- ISIF Asia: In the case of the ISIF Asia projects mentored by DECI-2, it helped funding recipients to design and conduct their own evaluation plans and communications strategies. The focus of the DECI-2 support was to mentor three Grant recipients in U-FE and ResCom, to elicit uses and Key Evaluations Questions (for the U-FE component) and communication audiences and objectives (for the ResCom planning). The mentoring was conducted using a combination of online and face-to-face mechanisms. Three organizations that received funding during the 2014 Grants round where selected to receive DECI-2 support:
- CIIAG (Cook Islands)
- Nazdeek (India)
- Operation ASHA (Cambodia)
Regional Evaluation: FRIDA’s Evaluation approach
The original plan was that Seed Alliance funds were also going to support the U-FE & ResCom activities for the FRIDA program. However, LACNIC made the decision to incorporate a different evaluation approach and rescind the MoU with the DECI-2 project. Funds not used for U-FE & ResCom were returned to the DECI-2 project and reallocated by LACNIC to support their own evaluation work for the FRIDA program.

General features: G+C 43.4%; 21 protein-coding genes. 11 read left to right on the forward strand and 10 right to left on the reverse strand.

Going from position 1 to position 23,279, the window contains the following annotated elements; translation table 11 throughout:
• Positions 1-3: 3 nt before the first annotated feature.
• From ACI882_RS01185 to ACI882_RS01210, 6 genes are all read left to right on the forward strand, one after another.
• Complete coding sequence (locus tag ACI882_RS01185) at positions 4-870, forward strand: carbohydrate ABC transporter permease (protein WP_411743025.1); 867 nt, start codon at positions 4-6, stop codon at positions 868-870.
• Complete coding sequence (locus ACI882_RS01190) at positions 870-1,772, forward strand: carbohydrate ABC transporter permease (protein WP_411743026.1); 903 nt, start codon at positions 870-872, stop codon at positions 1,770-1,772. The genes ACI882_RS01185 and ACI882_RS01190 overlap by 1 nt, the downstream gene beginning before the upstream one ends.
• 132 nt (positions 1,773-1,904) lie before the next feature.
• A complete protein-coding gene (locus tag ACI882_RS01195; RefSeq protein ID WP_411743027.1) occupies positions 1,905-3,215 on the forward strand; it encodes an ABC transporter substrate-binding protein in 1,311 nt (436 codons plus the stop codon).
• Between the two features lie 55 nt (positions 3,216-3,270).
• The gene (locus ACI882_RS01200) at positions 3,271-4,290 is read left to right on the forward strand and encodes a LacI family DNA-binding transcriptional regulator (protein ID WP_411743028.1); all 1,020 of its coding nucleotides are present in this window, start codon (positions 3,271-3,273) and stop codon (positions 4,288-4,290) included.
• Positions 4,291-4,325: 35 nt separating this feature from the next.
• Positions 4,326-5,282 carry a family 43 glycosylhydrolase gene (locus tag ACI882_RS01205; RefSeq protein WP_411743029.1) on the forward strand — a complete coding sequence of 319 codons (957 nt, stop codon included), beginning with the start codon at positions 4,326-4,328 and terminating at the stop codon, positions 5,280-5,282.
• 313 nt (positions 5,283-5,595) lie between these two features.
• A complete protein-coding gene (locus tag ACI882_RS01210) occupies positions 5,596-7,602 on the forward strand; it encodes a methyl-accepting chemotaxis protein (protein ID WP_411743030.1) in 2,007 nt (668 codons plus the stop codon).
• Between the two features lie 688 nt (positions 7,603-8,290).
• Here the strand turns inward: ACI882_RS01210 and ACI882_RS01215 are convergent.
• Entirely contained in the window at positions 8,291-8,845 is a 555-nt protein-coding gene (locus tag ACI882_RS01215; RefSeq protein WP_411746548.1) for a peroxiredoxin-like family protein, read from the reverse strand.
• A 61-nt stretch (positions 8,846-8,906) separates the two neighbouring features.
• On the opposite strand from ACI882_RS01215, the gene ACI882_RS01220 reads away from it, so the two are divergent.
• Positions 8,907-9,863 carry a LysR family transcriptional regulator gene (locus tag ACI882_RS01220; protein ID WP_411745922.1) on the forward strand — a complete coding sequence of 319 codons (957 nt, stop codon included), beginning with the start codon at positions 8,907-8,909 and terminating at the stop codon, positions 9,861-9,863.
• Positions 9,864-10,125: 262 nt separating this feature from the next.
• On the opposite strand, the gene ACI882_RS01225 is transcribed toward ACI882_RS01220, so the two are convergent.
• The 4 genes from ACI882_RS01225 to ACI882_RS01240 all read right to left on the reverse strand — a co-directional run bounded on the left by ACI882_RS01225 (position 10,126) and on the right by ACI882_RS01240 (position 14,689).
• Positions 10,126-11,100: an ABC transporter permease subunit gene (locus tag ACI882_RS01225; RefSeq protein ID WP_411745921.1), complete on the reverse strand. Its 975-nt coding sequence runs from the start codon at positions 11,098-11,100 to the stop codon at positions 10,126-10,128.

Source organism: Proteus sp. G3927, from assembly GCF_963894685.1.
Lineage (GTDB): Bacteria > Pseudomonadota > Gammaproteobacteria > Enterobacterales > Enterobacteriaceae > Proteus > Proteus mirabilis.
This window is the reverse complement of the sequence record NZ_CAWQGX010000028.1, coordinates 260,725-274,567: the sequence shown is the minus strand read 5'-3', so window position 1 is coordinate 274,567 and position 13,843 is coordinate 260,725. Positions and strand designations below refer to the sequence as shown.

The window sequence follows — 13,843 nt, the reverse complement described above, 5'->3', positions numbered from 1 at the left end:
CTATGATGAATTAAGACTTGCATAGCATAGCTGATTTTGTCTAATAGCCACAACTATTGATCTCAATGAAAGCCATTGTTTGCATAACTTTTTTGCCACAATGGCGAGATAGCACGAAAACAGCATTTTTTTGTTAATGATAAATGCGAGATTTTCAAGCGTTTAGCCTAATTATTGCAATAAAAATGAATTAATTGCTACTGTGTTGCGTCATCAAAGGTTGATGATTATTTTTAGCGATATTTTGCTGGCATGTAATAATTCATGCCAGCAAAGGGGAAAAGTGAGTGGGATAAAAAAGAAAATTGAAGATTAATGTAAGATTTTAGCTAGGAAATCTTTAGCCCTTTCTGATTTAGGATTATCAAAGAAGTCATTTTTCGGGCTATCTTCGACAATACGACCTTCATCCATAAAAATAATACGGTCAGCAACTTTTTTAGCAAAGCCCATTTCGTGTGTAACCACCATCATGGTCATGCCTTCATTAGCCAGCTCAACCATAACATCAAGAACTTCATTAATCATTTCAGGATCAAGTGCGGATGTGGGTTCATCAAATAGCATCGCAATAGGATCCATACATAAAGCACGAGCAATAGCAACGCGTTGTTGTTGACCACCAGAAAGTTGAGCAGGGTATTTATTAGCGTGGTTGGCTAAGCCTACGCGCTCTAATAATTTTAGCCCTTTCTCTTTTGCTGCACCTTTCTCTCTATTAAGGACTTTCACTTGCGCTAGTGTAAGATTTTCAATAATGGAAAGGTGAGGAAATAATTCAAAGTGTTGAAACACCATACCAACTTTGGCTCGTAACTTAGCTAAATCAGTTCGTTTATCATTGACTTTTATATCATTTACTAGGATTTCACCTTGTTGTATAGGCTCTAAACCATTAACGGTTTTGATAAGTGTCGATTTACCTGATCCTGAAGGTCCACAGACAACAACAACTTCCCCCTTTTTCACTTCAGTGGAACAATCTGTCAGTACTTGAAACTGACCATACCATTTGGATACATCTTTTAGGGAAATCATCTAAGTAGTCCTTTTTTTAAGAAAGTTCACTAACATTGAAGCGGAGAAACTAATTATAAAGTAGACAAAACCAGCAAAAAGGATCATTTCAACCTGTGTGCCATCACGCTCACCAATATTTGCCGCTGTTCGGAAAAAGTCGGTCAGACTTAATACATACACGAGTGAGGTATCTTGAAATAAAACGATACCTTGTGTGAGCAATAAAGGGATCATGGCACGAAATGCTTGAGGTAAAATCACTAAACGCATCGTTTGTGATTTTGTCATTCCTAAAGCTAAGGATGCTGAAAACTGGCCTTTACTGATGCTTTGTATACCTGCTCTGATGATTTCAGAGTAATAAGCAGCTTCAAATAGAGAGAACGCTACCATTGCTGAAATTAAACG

Harmonizing the DECI-2 and Sida Approaches
A technical report template that detailed project activities and lessons learned was developed using a framework that tried to reconcile both IDRC and Sida requirements. This template was reviewed by DECI-2 mentors. DECI-2 mentors tried to organize a visit to Sida offices during the first term of 2014 to have the opportunity to present more on their approach and try to find mechanisms to support the harmonization of the two evaluation approaches, but unfortunately it was not possible to confirm Sida’s staff availability.